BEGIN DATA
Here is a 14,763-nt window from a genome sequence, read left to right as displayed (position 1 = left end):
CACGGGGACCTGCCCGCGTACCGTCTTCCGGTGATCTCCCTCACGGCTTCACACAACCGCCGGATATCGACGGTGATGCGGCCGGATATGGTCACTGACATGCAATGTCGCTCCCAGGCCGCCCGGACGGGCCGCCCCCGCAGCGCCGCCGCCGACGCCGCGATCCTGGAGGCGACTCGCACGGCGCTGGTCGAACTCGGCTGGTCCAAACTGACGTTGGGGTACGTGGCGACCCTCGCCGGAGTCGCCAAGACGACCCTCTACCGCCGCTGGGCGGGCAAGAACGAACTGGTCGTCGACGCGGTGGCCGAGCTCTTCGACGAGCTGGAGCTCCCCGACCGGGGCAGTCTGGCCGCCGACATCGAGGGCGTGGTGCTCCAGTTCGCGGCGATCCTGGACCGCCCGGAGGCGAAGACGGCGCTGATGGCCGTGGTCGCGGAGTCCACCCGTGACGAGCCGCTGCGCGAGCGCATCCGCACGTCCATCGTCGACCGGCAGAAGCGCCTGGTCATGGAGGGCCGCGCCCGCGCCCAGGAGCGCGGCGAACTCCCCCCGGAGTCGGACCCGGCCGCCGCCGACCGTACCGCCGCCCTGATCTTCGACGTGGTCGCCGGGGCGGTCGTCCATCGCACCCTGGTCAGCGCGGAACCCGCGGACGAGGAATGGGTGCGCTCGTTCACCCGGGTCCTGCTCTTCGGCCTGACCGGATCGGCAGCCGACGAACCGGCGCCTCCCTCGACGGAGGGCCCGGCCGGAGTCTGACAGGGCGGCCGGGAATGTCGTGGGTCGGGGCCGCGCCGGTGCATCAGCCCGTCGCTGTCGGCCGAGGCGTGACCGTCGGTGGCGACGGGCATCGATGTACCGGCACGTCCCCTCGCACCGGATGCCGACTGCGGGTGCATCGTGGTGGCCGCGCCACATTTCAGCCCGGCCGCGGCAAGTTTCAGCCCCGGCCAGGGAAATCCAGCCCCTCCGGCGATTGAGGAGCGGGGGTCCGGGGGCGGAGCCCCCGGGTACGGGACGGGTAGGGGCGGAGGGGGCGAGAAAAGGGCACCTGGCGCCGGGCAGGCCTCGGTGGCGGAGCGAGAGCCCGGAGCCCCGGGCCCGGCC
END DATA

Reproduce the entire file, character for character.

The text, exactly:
Here is a 14,763-nt window from a genome sequence, read left to right as displayed (position 1 = left end):
CACGGGGACCTGCCCGCGTACCGTCTTCCGGTGATCTCCCTCACGGCTTCACACAACCGCCGGATATCGACGGTGATGCGGCCGGATATGGTCACTGACATGCAATGTCGCTCCCAGGCCGCCCGGACGGGCCGCCCCCGCAGCGCCGCCGCCGACGCCGCGATCCTGGAGGCGACTCGCACGGCGCTGGTCGAACTCGGCTGGTCCAAACTGACGTTGGGGTACGTGGCGACCCTCGCCGGAGTCGCCAAGACGACCCTCTACCGCCGCTGGGCGGGCAAGAACGAACTGGTCGTCGACGCGGTGGCCGAGCTCTTCGACGAGCTGGAGCTCCCCGACCGGGGCAGTCTGGCCGCCGACATCGAGGGCGTGGTGCTCCAGTTCGCGGCGATCCTGGACCGCCCGGAGGCGAAGACGGCGCTGATGGCCGTGGTCGCGGAGTCCACCCGTGACGAGCCGCTGCGCGAGCGCATCCGCACGTCCATCGTCGACCGGCAGAAGCGCCTGGTCATGGAGGGCCGCGCCCGCGCCCAGGAGCGCGGCGAACTCCCCCCGGAGTCGGACCCGGCCGCCGCCGACCGTACCGCCGCCCTGATCTTCGACGTGGTCGCCGGGGCGGTCGTCCATCGCACCCTGGTCAGCGCGGAACCCGCGGACGAGGAATGGGTGCGCTCGTTCACCCGGGTCCTGCTCTTCGGCCTGACCGGATCGGCAGCCGACGAACCGGCGCCTCCCTCGACGGAGGGCCCGGCCGGAGTCTGACAGGGCGGCCGGGAATGTCGTGGGTCGGGGCCGCGCCGGTGCATCAGCCCGTCGCTGTCGGCCGAGGCGTGACCGTCGGTGGCGACGGGCATCGATGTACCGGCACGTCCCCTCGCACCGGATGCCGACTGCGGGTGCATCGTGGTGGCCGCGCCACATTTCAGCCCGGCCGCGGCAAGTTTCAGCCCCGGCCAGGGAAATCCAGCCCCTCCGGCGATTGAGGAGCGGGGGTCCGGGGGCGGAGCCCCCGGGTACGGGACGGGTAGGGGCGGAGGGGGCGAGAAAAGGGCACCTGGCGCCGGGCAGGCCTCGGTGGCGGAGCGAGAGCCCGGAGCCCCGGGCCCGGCC